key west offers a host of fish in the snapper family. these fish are abundant year round and are favorite targets when fishing with children.the non stop action will keep children entertained and help them to have a enjoyable experience. the following is infomation on types, sizes, and feeding habits

Any of about 250 species of valuable food fishes (family Lutjanidae), found throughout the tropics. These active schooling fishes have slender bodies, large mouths, sharp canine teeth, and blunt or forked tails. Many species grow to 2 – 3 ft (60 – 90 cm) long. Snappers eat crustaceans and other fishes.


mutton snapper  Large adults are found in or near offshore reef and rock rubble habitats, while the juveniles live in inshore areas. The juveniles are abundant in shallow waters such as tidal mangrove creeks, canals, and shallow protected bays, utilizing turtle grass as bottom cover. Solitary adults can be found among rocks and reefs, while juveniles occur over sandy or sea grass bottoms. Once an adult mutton snapper becomes established in an area, they tend to remain there. Small aggregations of mutton snapper may form during the day, disbanding at night. These fish may be found at depths ranging from 80 - 310 feet.
The mutton snapper has an average length of 20 inches (50 cm), with a maximum length of 32 inches (80 cm). They are sexually mature at about 16 inches (40 cm) in length. They can weigh up to 10 or 15 pounds (4.5-6.8 kg). The maximum age of this snapper is up to 40 years. The average lengths of fish from one scientific study showed that the mutton snapper ranges from 6.3 inches (16.1 cm) at one year of age to 30.6 inches (77.8 cm) at 14 years of age.
The feeding habits of the mutton snapper change during their life history. Larval snappers feed on plankton near the surface of the water. As they settle out into the shallow grass beds, they begin to feed on larger plankton and small invertebrates. The diet then switches to shrimp, snails, crabs, and small fish such including mullet and small grunts.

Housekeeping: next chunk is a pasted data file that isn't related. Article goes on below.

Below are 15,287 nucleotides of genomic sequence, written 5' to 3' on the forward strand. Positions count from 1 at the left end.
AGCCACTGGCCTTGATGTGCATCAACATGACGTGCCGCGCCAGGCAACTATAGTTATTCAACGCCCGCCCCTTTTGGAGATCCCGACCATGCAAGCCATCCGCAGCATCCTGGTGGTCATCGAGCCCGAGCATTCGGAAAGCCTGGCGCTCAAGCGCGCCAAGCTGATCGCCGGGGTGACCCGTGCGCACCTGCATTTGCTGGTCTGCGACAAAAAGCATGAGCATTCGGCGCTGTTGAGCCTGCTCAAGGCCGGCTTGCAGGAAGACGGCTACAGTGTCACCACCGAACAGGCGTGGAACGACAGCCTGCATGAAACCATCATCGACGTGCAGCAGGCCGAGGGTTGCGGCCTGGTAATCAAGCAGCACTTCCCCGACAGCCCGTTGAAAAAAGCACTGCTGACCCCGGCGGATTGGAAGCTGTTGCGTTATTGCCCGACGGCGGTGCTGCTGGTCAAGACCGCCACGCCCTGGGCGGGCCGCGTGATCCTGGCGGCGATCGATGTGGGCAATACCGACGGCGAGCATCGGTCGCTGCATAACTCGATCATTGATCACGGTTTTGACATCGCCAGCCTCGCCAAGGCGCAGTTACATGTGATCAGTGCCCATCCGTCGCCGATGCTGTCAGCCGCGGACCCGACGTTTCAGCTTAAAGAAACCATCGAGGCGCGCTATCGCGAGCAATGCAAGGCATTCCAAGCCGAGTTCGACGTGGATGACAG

gray snapper The gray snapper is one of the smaller snappers, rarely exceeding 18 inches (45 cm) in length, and is almost always less than10 pounds. Maximum size is 24 inches and 10lbs. Gray snapper are opportunistic predators.  Juvenile gray snappers feed by day among seagrass beds, mainly on crustaceans and fish and to a lesser degree polychaete worms and molluscs. Foraging nocturnally, adult gray snapper prey upon small fishes, shrimps, crabs, gastropods, and cephalopods


lane snapper Adult lane snappers live in a variety of habitats, but are most commonly observed over reefs and vegetated sandy bottoms in shallow inshore waters. This species has also been reported in offshore waters to depths of 1300 feet (400 meters). Once established, adult snappers remain in the same area for their entire lives. Lane snappers also occur in seagrass beds associated with shrimping areas. Juveniles live in protected inshore areas.Lane snappers have an average length of 14 inches (36 cm), with a maximum length of 20 inches (50 cm). They usually weigh less than a pound. Sexual maturity is reached at lengths of 3-9 inches (10-23 cm). The estimated maximum age of the lane snapper is 10 years. Because the lane snapper lives in a wide range of habitats, they are opportunistic predators, feeding on a variety of prey. Lane snappers feed nocturnally on smaller fishes, shrimp, cephalopods, gastropods, and crabs.

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